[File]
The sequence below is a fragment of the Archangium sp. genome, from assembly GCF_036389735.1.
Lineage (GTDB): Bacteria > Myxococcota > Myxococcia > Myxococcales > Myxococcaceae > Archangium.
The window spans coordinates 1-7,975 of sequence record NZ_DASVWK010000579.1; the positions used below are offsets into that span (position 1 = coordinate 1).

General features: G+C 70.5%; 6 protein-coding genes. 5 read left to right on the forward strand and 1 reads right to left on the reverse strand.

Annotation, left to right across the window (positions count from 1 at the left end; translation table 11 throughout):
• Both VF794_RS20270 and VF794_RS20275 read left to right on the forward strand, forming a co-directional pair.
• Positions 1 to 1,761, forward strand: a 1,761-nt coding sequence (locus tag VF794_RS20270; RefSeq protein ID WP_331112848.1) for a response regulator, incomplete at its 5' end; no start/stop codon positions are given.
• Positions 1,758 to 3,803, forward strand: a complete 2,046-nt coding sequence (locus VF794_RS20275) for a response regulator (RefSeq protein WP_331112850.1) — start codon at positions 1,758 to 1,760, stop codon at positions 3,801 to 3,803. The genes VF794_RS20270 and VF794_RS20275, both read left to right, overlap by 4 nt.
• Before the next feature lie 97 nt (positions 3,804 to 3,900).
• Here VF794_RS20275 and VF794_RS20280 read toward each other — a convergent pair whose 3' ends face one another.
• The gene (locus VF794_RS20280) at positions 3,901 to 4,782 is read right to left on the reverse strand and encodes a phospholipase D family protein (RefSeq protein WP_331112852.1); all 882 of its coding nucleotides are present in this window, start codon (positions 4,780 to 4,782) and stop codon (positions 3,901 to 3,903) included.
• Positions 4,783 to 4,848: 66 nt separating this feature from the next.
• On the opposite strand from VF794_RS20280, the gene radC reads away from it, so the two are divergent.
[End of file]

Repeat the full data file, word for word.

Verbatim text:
The sequence below is a fragment of the Archangium sp. genome, from assembly GCF_036389735.1.
Lineage (GTDB): Bacteria > Myxococcota > Myxococcia > Myxococcales > Myxococcaceae > Archangium.
The window spans coordinates 1-7,975 of sequence record NZ_DASVWK010000579.1; the positions used below are offsets into that span (position 1 = coordinate 1).

General features: G+C 70.5%; 6 protein-coding genes. 5 read left to right on the forward strand and 1 reads right to left on the reverse strand.

Annotation, left to right across the window (positions count from 1 at the left end; translation table 11 throughout):
• Both VF794_RS20270 and VF794_RS20275 read left to right on the forward strand, forming a co-directional pair.
• Positions 1 to 1,761, forward strand: a 1,761-nt coding sequence (locus tag VF794_RS20270; RefSeq protein ID WP_331112848.1) for a response regulator, incomplete at its 5' end; no start/stop codon positions are given.
• Positions 1,758 to 3,803, forward strand: a complete 2,046-nt coding sequence (locus VF794_RS20275) for a response regulator (RefSeq protein WP_331112850.1) — start codon at positions 1,758 to 1,760, stop codon at positions 3,801 to 3,803. The genes VF794_RS20270 and VF794_RS20275, both read left to right, overlap by 4 nt.
• Before the next feature lie 97 nt (positions 3,804 to 3,900).
• Here VF794_RS20275 and VF794_RS20280 read toward each other — a convergent pair whose 3' ends face one another.
• The gene (locus VF794_RS20280) at positions 3,901 to 4,782 is read right to left on the reverse strand and encodes a phospholipase D family protein (RefSeq protein WP_331112852.1); all 882 of its coding nucleotides are present in this window, start codon (positions 4,780 to 4,782) and stop codon (positions 3,901 to 3,903) included.
• Positions 4,783 to 4,848: 66 nt separating this feature from the next.
• On the opposite strand from VF794_RS20280, the gene radC reads away from it, so the two are divergent.